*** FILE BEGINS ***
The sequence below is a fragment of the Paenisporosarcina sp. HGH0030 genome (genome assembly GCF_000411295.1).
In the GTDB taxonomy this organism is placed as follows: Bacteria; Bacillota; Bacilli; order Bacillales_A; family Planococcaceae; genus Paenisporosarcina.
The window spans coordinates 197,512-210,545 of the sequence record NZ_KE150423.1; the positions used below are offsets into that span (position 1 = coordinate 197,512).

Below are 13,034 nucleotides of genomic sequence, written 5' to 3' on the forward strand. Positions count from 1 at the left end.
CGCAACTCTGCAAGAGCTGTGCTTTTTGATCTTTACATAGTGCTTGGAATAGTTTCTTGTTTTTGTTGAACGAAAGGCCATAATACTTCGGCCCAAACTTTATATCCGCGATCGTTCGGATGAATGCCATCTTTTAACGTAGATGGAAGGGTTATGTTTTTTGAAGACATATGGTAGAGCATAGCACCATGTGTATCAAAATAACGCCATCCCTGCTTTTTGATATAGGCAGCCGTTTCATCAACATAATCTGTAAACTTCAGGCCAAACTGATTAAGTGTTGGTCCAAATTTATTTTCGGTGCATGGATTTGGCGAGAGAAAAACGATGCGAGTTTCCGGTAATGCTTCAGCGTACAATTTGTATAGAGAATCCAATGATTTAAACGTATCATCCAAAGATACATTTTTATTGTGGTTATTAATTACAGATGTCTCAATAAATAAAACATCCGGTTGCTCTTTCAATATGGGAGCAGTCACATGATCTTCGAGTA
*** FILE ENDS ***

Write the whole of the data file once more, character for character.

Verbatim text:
The sequence below is a fragment of the Paenisporosarcina sp. HGH0030 genome (genome assembly GCF_000411295.1).
In the GTDB taxonomy this organism is placed as follows: Bacteria; Bacillota; Bacilli; order Bacillales_A; family Planococcaceae; genus Paenisporosarcina.
The window spans coordinates 197,512-210,545 of the sequence record NZ_KE150423.1; the positions used below are offsets into that span (position 1 = coordinate 197,512).

Below are 13,034 nucleotides of genomic sequence, written 5' to 3' on the forward strand. Positions count from 1 at the left end.
CGCAACTCTGCAAGAGCTGTGCTTTTTGATCTTTACATAGTGCTTGGAATAGTTTCTTGTTTTTGTTGAACGAAAGGCCATAATACTTCGGCCCAAACTTTATATCCGCGATCGTTCGGATGAATGCCATCTTTTAACGTAGATGGAAGGGTTATGTTTTTTGAAGACATATGGTAGAGCATAGCACCATGTGTATCAAAATAACGCCATCCCTGCTTTTTGATATAGGCAGCCGTTTCATCAACATAATCTGTAAACTTCAGGCCAAACTGATTAAGTGTTGGTCCAAATTTATTTTCGGTGCATGGATTTGGCGAGAGAAAAACGATGCGAGTTTCCGGTAATGCTTCAGCGTACAATTTGTATAGAGAATCCAATGATTTAAACGTATCATCCAAAGATACATTTTTATTGTGGTTATTAATTACAGATGTCTCAATAAATAAAACATCCGGTTGCTCTTTCAATATGGGAGCAGTCACATGATCTTCGAGTA